4.  I absolutely understand why parents must not be part of the story in middle-grade stories.  Children have to develop the essential parts of their characters independent of adult, especially parental, influence.  Kids would have much more different adventures if, say, they had to go home every day after school instead of only for summer vacation.  So, I’m glad that Cole seems to have found a sweet spot that allows Gordy’s parents to be part of the action without getting in the way.  In fact, I love the secondary plot involving Gordy’s mom, Wanda, and her sister, Priss.  And I’m very, very curious to discover if Gordy’s dad, Gordon, knows more than he’s revealing … (Wouldn’t that be awesome?)

5.  I love the potions the Elixirists mention and use in this book.  As a textbook-chemistry-loving (i.e. I love learning about compounds and reactions without feeling any inclination to concoct my own, or participate in and write up any lab reports) and etymologically passionate (i.e. I do have a degree in and love for linguistics) nerd, Cole’s potions speak to me in a fierce way.  There’s the Disfarcar Gel, Goilicanje Juice, and Oighear Ointment, to name a few.  I’m sure many people will learn a little bit about a lot of languages from the compendium in this book.  Speaking of which … there’s a glossary!  I love, love, love maps and glossaries, and the inclusion of a list at the end of the story was like a little gift I devoured at the end.  I also love that the Tranquility Swathe originated in Canada.  That’s just so Canadian.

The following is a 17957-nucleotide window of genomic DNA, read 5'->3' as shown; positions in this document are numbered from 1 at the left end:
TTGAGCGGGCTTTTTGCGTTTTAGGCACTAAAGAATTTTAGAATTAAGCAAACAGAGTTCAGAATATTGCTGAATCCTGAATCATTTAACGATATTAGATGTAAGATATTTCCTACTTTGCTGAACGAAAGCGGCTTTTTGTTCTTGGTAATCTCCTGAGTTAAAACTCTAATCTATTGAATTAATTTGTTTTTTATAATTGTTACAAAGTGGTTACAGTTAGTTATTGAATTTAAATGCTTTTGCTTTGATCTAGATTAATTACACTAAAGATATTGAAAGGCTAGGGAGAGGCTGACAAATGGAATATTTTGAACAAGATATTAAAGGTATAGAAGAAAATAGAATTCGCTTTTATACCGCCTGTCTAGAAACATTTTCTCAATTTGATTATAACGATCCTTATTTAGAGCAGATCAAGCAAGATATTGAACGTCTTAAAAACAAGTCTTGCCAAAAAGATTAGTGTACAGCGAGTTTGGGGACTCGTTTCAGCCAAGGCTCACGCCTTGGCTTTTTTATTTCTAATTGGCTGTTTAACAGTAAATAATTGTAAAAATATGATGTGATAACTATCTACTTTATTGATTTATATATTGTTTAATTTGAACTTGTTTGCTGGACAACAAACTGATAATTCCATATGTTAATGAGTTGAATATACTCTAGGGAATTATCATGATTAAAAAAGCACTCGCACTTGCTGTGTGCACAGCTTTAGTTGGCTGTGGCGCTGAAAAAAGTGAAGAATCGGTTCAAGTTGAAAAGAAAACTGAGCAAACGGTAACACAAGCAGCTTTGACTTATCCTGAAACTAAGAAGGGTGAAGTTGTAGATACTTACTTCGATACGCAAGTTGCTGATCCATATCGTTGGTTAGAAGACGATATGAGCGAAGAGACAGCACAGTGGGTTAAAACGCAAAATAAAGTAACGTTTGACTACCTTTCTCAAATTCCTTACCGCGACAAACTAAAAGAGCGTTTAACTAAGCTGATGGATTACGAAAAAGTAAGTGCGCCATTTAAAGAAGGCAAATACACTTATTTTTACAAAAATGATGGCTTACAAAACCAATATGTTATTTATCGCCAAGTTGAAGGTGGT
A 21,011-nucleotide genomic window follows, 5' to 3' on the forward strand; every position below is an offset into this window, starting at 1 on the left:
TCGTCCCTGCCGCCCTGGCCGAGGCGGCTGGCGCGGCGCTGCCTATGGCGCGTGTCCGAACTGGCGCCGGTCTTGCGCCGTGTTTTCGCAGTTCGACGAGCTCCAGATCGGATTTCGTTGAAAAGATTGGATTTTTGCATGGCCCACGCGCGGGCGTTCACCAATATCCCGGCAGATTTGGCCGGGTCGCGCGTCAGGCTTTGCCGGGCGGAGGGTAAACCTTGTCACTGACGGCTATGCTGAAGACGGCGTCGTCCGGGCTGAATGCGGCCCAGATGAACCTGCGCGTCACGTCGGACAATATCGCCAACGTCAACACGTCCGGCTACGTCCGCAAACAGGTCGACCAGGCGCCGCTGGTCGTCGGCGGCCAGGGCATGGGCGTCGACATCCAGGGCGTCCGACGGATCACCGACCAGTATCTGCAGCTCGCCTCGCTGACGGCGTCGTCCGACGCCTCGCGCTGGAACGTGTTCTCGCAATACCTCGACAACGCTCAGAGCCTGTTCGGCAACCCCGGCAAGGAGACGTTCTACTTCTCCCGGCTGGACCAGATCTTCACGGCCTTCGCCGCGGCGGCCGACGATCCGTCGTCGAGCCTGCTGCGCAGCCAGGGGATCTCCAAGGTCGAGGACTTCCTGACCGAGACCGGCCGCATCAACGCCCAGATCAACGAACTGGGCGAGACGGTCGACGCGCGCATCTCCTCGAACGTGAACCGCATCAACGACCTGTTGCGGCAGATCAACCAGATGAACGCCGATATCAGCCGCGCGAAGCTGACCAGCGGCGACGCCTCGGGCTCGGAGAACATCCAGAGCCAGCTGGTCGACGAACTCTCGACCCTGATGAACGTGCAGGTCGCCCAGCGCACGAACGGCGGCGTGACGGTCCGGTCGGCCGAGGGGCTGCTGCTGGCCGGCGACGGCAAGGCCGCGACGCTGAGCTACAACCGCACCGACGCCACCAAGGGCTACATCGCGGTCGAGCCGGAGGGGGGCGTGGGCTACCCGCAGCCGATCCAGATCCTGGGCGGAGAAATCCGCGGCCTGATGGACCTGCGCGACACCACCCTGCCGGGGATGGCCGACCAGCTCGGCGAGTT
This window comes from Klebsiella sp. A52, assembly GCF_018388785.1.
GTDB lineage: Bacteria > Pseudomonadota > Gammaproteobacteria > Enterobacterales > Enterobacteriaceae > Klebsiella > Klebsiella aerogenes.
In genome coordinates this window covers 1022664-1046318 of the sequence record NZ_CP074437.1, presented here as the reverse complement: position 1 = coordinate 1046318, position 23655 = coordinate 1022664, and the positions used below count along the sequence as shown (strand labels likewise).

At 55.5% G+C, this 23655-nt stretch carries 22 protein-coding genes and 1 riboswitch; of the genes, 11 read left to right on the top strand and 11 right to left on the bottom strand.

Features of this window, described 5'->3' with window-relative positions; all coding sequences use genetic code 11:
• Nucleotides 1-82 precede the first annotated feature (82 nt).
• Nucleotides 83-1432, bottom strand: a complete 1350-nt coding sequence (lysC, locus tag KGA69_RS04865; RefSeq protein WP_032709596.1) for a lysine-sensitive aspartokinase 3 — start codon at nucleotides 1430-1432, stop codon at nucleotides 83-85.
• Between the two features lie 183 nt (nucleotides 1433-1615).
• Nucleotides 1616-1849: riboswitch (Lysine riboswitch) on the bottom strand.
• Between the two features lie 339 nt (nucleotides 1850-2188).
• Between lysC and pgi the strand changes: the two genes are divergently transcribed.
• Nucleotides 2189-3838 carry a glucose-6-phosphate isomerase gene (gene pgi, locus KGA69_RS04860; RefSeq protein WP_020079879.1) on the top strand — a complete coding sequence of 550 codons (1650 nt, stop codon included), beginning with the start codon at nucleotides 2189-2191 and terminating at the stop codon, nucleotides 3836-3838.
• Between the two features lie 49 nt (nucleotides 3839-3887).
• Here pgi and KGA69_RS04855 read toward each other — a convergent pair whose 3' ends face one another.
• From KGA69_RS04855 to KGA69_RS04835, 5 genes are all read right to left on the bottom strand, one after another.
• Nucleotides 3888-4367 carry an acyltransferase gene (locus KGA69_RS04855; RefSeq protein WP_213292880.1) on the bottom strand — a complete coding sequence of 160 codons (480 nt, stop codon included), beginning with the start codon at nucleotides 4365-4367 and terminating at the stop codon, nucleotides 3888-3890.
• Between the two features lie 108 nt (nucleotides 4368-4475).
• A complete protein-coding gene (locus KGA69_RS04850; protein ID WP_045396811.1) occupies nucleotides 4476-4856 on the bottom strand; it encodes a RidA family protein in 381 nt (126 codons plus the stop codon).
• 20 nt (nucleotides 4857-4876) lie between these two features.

6.  This is one of those stories that seems to have been so well plotted even before it was written because every chapter was compelling.  There are tons of action scenes, but enough downtime in between, to flesh out the characters and the rising action.  I read the whole thing really quickly – as in I picked up where I left off at the end of Chapter 18 (really good, btw), and in no time at all, I was finished Chapter 38 (even better).  I hope we don’t have to wait too long for the follow up.  But until then, check out the trailer for the first book below:

 

 

7.  Teachers/parents, Potion Masters: The Eternity Elixir was one of the last books I read in 2017, and it’s the first one I’ll champion in 2018.  It’s a great story for boys and girls alike, seasoned and struggling readers alike, and those who love and are lukewarm to fantasy alike.  Readers will encounter fast-paced adventure, inspiring creativity, true friendships, complicated family matters, and a lot of fun.  I’ll be picking up this title for my school library, so I will probably create a reading-comprehension handout.  Feel free to check back here in a few weeks to see if I do!

 

5 Squinkles

 

Frank L. Cole’s Online Corners
Website | Facebook | Twitter | Chapters/Indigo

 

Thank you, Shadow Mountain, for sending me a copy of Potion Masters: The Eternity Elixir in exchange for an honest review.

All Squinklethoughts expressed herein are entirely my own.